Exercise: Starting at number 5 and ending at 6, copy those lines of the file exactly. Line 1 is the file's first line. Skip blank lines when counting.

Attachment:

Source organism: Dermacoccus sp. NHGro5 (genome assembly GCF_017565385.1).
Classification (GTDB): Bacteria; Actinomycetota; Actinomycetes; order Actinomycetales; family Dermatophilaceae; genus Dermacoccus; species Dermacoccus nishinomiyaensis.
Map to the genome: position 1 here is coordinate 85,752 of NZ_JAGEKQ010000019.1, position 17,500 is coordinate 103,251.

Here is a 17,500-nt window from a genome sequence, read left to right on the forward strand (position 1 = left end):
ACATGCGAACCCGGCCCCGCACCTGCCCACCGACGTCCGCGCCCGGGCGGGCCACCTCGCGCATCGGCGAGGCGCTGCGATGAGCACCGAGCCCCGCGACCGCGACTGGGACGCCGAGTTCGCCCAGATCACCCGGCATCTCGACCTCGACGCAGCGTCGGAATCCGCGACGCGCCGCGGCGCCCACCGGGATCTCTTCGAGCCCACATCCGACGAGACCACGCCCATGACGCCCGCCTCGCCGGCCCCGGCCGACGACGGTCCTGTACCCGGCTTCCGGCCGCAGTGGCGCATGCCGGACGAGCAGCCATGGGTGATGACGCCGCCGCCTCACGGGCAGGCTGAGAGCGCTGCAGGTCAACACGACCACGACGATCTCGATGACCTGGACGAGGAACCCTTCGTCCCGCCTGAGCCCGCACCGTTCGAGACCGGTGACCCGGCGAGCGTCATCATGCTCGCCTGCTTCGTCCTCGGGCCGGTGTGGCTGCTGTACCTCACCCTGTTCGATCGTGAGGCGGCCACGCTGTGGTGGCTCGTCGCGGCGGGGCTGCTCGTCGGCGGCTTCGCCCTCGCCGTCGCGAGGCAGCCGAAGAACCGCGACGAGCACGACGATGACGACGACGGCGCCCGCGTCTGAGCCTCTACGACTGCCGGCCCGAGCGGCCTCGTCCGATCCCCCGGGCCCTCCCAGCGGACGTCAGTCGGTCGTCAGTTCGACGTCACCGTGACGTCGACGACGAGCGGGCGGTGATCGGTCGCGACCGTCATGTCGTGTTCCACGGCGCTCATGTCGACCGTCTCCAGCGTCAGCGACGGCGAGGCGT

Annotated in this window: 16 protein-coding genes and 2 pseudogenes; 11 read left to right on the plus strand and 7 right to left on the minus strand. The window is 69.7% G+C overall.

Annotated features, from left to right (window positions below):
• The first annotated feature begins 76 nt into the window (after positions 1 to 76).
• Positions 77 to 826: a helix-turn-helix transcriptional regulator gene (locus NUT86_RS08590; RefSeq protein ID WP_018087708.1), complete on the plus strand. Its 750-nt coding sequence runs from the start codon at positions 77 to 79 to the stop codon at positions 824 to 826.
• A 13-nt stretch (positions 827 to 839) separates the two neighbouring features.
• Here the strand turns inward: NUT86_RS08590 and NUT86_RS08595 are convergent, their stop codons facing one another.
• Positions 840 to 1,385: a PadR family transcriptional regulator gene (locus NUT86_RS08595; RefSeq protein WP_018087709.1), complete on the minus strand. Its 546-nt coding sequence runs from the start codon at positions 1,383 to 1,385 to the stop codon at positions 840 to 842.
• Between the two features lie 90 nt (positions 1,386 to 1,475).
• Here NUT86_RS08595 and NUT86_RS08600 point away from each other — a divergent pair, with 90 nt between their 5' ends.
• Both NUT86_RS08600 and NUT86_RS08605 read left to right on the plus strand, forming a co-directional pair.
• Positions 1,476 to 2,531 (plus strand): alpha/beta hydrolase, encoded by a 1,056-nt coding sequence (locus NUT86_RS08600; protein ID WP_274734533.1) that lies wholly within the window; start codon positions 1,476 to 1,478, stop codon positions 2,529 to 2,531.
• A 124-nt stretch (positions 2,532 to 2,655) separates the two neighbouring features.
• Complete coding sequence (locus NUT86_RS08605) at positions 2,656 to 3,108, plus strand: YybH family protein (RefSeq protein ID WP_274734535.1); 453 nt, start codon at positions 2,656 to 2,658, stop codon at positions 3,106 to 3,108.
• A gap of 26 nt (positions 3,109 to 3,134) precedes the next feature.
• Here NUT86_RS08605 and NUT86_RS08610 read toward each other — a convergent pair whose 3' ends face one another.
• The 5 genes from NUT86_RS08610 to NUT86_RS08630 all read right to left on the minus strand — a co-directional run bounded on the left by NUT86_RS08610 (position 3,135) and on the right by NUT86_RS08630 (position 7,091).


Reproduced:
ACATGCGAACCCGGCCCCGCACCTGCCCACCGACGTCCGCGCCCGGGCGGGCCACCTCGCGCATCGGCGAGGCGCTGCGATGAGCACCGAGCCCCGCGACCGCGACTGGGACGCCGAGTTCGCCCAGATCACCCGGCATCTCGACCTCGACGCAGCGTCGGAATCCGCGACGCGCCGCGGCGCCCACCGGGATCTCTTCGAGCCCACATCCGACGAGACCACGCCCATGACGCCCGCCTCGCCGGCCCCGGCCGACGACGGTCCTGTACCCGGCTTCCGGCCGCAGTGGCGCATGCCGGACGAGCAGCCATGGGTGATGACGCCGCCGCCTCACGGGCAGGCTGAGAGCGCTGCAGGTCAACACGACCACGACGATCTCGATGACCTGGACGAGGAACCCTTCGTCCCGCCTGAGCCCGCACCGTTCGAGACCGGTGACCCGGCGAGCGTCATCATGCTCGCCTGCTTCGTCCTCGGGCCGGTGTGGCTGCTGTACCTCACCCTGTTCGATCGTGAGGCGGCCACGCTGTGGTGGCTCGTCGCGGCGGGGCTGCTCGTCGGCGGCTTCGCCCTCGCCGTCGCGAGGCAGCCGAAGAACCGCGACGAGCACGACGATGACGACGACGGCGCCCGCGTCTGAGCCTCTACGACTGCCGGCCCGAGCGGCCTCGTCCGATCCCCCGGGCCCTCCCAGCGGACGTCAGTCGGTCGTCAGTTCGACGTCACCGTGACGTCGACGACGAGCGGGCGGTGATCGGTCGCGACCGTCATGTCGTGTTCCACGGCGCTCATGTCGACCGTCTCCAGCGTCAGCGACGGCGAGGCGT

Annotated in this window: 16 protein-coding genes and 2 pseudogenes; 11 read left to right on the plus strand and 7 right to left on the minus strand. The window is 69.7% G+C overall.